SB proves the point that Overs are still relevant in the competition. Next year a combination of Simon/Dannii/Cheryl/Sharon/Louis/Nicole is the panel and they can then do a ‘comeback’ after the year that produced the 35-year old, most likely to be irrelevant after a year winner and have a young, fresh winner again. It’ll be the sign of a new Golden Age for the show, with the Overs triumph this year being some sort of Steve Brookstein hark-back/re-birth.

    I don’t know if this makes any sense, but basically I’m pretty sure SB’s on her way to 1st, or at the least 2nd, place.

    • eurovicious

      That does actually make considerable sense to me.

      Christ knows how they’re going to keep people interested until 2016 with the format dying as it is. Gunge tanks at bootcamp and poena cullei for rude auditionees?

    • Gamblebot

      Sam Bailey will put the spectre of the other SB to rest. Finally the show will have an Over winner to be proud of.

      Ditto for Nicholas after Leon ruined the image of Scottish winners. 😀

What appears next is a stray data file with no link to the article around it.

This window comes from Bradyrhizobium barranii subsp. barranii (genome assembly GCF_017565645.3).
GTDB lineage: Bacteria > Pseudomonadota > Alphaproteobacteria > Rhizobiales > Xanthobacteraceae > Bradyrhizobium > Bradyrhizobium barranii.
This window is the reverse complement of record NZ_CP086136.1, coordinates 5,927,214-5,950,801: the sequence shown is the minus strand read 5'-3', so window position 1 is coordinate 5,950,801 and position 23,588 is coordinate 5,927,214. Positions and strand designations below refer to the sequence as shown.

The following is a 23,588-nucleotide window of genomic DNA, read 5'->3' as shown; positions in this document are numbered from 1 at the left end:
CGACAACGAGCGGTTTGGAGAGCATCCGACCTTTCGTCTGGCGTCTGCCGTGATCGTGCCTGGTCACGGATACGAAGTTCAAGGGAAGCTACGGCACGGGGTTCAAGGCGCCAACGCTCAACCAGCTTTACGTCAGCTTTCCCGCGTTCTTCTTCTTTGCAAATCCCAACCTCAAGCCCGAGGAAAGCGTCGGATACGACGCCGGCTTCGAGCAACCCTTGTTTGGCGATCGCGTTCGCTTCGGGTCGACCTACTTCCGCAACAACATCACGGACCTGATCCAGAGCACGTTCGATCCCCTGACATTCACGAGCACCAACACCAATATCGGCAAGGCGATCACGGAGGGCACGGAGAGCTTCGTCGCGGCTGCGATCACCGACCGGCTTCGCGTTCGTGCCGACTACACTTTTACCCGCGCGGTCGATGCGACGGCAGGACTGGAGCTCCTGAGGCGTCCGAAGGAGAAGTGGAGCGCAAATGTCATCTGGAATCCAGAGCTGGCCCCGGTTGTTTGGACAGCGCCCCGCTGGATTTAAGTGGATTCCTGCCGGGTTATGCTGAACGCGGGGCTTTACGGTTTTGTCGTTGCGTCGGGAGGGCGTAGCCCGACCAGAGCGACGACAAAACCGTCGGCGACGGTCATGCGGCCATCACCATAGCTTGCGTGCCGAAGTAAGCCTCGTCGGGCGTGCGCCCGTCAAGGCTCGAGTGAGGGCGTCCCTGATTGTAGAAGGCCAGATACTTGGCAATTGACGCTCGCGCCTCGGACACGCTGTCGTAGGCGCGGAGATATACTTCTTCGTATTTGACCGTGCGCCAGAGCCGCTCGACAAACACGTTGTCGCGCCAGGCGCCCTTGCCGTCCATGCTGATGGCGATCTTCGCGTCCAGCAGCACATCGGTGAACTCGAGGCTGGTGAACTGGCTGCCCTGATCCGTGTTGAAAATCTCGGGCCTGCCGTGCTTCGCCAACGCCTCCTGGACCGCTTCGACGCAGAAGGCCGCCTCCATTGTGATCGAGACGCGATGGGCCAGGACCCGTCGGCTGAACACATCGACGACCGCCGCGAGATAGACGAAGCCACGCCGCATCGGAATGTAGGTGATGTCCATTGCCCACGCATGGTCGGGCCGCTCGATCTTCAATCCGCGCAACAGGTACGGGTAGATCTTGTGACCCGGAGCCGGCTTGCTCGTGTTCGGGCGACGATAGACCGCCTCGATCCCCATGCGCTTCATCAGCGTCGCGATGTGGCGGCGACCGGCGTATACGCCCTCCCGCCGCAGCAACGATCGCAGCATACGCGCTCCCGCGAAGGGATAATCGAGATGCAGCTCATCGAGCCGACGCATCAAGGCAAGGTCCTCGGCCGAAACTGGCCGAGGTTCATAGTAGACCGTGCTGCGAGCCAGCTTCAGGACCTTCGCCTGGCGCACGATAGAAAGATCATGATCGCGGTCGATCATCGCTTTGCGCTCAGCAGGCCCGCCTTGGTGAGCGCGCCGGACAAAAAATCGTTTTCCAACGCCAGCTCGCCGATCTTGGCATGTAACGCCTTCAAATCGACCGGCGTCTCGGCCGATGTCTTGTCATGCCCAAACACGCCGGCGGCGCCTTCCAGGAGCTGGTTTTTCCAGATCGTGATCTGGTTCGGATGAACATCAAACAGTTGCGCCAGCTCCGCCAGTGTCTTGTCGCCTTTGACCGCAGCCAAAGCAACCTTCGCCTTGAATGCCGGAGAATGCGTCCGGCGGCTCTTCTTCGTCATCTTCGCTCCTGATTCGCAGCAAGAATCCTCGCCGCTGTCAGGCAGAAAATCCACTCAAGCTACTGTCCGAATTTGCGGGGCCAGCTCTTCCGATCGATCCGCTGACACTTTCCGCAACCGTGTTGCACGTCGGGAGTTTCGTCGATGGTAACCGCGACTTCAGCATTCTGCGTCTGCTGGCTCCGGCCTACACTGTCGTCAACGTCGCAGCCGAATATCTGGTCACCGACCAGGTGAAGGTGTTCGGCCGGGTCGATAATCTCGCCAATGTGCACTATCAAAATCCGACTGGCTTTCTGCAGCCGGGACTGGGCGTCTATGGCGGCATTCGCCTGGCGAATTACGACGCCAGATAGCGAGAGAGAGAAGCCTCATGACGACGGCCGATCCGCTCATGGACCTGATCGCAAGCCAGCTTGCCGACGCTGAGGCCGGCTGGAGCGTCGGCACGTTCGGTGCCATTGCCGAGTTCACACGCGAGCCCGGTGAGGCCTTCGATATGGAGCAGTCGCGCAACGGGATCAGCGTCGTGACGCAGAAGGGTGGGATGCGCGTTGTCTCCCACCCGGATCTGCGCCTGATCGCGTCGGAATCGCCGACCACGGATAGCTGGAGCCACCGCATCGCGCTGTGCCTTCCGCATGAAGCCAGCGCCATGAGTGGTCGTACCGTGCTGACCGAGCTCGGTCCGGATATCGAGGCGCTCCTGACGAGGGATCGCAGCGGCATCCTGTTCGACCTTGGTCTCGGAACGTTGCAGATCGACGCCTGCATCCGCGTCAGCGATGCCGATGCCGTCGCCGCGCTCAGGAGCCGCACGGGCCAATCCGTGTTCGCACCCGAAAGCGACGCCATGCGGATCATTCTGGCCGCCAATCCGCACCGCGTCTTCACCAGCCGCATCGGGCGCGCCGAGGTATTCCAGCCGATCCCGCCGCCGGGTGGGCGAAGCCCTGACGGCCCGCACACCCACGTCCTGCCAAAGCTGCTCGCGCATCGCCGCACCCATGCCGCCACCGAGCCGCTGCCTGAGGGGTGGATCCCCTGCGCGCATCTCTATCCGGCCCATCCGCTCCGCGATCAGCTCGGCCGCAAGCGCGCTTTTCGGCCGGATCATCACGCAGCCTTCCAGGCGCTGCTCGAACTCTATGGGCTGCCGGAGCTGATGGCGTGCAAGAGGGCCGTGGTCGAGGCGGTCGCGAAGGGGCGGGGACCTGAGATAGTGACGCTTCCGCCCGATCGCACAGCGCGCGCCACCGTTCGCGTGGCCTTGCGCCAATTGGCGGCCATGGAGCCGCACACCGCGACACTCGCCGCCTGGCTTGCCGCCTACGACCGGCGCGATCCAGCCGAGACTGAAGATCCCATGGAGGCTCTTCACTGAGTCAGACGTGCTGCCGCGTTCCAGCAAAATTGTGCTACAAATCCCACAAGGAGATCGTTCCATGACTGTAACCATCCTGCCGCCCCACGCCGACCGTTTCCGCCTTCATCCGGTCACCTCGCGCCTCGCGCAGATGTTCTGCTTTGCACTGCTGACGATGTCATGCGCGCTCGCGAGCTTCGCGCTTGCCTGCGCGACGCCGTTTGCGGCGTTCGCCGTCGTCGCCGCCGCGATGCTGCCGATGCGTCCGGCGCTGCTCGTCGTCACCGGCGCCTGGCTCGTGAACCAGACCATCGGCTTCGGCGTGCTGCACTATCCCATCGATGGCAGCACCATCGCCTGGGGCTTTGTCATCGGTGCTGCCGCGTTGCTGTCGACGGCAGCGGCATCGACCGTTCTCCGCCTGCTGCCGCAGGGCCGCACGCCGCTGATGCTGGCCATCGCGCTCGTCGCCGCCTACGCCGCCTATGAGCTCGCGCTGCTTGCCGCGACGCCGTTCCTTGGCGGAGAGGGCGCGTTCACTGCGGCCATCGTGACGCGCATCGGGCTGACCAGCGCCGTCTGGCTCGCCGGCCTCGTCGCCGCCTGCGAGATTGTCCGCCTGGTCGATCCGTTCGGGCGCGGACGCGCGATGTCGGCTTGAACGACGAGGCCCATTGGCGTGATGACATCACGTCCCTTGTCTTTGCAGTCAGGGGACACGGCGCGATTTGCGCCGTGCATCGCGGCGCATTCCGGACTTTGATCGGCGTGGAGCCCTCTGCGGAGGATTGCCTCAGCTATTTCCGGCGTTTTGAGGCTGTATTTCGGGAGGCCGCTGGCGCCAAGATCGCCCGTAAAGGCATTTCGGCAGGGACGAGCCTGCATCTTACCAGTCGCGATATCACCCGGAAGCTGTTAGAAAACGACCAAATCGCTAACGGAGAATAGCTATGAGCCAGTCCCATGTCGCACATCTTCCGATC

• sistermym

      Exactly my thinking from the start and as I have stated in a previous thread.
      I think Hannah is on her way out and I am looking at B2 versus Tamera, whom they will save. Actually they will save anyone against Hannah if she is in the B2 again, even Sam C

  • Curtis

    I kind of presume that Sam B will be doing the Shirley Bassey arrangement of Something, much like Mary Byrne did a couple of years ago. It would be far more interesting if she took it on Beatles styles, but that’s clearly less likely to work.

  • Heisenberg

    Something Sofabet has alerted me to recently is the significance of the Dermot Post-Performance (DPP) chat with the acts and how it is used as an additional method of influencing viewer sentiment. I think we all agree that Dermot is given real time prompts from TPTB – but for what purpose, exactly? The obvious explanation is that it attempts to shape the audience’s immediate reaction in order to attract or discourage votes for a particular act. Usually this is achieved by echoing specific aspects of judges’ comments or reengaging a judge into the conversation to elaborate if perhaps the message wasn’t sufficiently compounded first time around. As Daniel says in Abi’s case study, “first impressions count” – so what better time to manipulate them?